JUNEAU — The Alaska Senate passed its budget 15-5 late Thursday, with the caucus-line vote turning dramatic when Wasilla Republican Sen. Mike Dunleavy risked a divorce from the GOP majority.
Dunleavy, who failed to convince his Republican colleagues to cut much beyond a 5 percent reduction to schools and the university system, initially voted against the budget — a violation of the majority's rules that would typically lead to his ejection from the caucus.
But Dunleavy's fate remained uncertain Thursday evening after he switched his vote when the measure came up for reconsideration. That switch, he said, was accidental.
Senate President Pete Kelly, R-Fairbanks, would say only that Dunleavy would be treated "generously and compassionately."
"He's our friend," Kelly said.
Dunleavy said he made up his mind to oppose the budget this week after the Senate's latest proposal emerged from the finance committee. Senate leaders claimed reductions of close to $300 million — the cut to the state's main category of spending, unrestricted general funds — but Dunleavy said his accounting pegged the reductions at more like $130 million.
After his floor vote Thursday, Dunleavy staged an informal news conference in the room used by the Senate State Affairs Committee.
His ejection from the caucus would likely cost him his chairmanship of that committee, as well as some of his six aides — and possibly his coveted seat on the Senate Finance Committee.
But Dunleavy said he couldn't endorse the Senate's budget, which the majority wants to pair with smaller Permanent Fund dividends to fill most of the state deficit of nearly $3 billion.
Dunleavy has sponsored legislation to retroactively pay the portion of last year's dividend — at a cost of nearly $700 million — vetoed by Gov. Bill Walker. But the Senate Finance Committee hasn't held a hearing on it.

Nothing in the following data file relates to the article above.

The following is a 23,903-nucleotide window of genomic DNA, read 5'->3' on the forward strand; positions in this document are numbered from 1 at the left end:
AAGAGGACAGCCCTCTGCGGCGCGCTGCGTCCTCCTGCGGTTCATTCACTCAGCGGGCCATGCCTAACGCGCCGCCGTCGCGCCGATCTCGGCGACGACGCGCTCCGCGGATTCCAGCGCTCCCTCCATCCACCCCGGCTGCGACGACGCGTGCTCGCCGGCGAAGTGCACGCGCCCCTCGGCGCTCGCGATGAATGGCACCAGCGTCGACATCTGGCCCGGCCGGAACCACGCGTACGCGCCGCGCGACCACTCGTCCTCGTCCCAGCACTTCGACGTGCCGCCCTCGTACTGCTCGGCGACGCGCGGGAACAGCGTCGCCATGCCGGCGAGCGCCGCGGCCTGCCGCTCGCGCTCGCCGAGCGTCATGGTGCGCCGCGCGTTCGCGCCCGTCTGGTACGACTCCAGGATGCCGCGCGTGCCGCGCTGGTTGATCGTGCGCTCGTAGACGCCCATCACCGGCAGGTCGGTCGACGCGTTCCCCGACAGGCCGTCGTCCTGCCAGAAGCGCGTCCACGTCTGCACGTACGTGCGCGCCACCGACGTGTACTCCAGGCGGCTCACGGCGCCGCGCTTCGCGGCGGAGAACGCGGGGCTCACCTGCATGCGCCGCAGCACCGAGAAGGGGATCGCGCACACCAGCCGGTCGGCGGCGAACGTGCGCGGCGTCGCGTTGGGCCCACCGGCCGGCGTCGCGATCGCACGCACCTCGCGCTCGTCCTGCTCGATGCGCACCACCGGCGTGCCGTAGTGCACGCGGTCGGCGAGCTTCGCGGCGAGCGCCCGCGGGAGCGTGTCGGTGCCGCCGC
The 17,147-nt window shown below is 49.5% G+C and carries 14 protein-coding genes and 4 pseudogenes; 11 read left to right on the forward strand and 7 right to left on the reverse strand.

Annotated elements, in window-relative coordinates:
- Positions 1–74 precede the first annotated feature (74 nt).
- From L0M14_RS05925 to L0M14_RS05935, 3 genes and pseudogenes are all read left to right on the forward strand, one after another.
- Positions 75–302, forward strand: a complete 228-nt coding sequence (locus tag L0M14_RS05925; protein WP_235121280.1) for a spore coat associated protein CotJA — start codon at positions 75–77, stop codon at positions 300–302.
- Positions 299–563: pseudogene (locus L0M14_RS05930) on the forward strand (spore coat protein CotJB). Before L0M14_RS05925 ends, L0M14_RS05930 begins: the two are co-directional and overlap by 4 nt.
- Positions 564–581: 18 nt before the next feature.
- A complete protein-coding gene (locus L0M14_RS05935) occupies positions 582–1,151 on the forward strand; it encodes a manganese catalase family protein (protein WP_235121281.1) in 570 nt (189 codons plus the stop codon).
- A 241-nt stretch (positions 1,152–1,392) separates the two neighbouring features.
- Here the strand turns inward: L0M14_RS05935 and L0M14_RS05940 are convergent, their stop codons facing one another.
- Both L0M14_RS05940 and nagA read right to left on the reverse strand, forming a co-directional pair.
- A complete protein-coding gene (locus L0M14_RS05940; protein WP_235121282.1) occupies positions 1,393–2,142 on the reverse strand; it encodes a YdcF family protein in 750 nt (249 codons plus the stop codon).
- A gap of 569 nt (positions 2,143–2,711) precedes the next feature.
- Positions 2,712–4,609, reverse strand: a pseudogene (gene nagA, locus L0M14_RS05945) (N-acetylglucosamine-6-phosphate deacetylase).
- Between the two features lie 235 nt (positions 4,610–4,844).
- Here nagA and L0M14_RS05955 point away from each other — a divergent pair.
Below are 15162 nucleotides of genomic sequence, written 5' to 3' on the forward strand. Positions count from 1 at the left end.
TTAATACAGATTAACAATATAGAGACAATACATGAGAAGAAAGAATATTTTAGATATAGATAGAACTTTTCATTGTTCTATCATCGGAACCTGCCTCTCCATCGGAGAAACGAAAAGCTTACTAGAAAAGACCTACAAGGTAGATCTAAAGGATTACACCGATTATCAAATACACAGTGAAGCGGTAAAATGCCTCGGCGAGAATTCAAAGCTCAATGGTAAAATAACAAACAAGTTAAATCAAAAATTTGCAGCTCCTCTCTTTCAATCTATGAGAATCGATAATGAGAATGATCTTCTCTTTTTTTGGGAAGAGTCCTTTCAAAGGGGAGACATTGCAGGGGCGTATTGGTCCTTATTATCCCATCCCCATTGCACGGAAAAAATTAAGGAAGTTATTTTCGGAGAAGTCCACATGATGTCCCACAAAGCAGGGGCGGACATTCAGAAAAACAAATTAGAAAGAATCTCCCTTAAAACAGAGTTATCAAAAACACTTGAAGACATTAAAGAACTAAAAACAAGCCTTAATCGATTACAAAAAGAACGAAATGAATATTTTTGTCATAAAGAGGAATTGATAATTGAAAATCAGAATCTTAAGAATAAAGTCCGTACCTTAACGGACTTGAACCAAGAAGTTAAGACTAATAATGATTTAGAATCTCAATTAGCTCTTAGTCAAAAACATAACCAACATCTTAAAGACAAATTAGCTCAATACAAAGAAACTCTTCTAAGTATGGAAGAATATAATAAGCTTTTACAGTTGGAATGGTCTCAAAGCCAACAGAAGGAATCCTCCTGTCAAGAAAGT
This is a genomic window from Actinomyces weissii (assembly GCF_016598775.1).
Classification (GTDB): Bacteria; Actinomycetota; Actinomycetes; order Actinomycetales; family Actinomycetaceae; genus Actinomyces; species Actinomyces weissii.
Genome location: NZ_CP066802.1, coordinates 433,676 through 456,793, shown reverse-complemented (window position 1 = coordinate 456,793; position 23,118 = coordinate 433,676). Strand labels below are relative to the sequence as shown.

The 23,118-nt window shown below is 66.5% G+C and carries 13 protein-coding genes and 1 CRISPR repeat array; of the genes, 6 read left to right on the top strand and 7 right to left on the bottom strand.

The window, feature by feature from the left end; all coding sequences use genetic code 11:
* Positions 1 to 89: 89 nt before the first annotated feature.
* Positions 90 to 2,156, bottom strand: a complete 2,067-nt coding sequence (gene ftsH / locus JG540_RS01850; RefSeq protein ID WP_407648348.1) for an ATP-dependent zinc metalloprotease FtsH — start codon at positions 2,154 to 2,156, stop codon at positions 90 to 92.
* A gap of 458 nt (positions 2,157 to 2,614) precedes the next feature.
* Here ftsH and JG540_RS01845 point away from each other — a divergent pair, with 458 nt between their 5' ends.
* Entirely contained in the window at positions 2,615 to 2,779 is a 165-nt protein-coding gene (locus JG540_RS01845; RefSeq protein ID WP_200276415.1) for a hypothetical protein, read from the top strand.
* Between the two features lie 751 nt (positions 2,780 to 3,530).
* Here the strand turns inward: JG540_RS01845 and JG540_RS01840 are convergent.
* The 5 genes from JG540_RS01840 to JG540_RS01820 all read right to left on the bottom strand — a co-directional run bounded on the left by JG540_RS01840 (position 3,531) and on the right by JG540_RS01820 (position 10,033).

The committee also voted against a dozen of Dunleavy's budget amendments, and approved adding public broadcasting money back into the budget that a subcommittee chaired by Dunleavy had previously cut.
"We need to reduce more," Dunleavy told reporters. "I couldn't find myself voting yes on this budget."
Dunleavy suggested he could maintain leverage over the budget process by potentially withholding his vote to open a key state savings account, the Constitutional Budget Reserve, that requires a three-fourths majority of each chamber to crack. Such a step could further complicate the Legislature's budget negotiations, since without Dunleavy, the GOP majority would have 14 of the Senate's 20 seats, one short of the minimum to spend the savings.
Dunleavy's move also heightened speculation that he's positioning himself for a run for governor next year — an idea floated on social media late Thursday by a couple political observers.
Dunleavy said he wasn't announcing a bid but also didn't rule one out, suggesting that he wants a more avid budget-cutter atop the state's bureaucracy.
"I really believe you could have reduced this government by 5 percent across the board," he said. "But you can't do that as a single senator. The governor has the power to do that."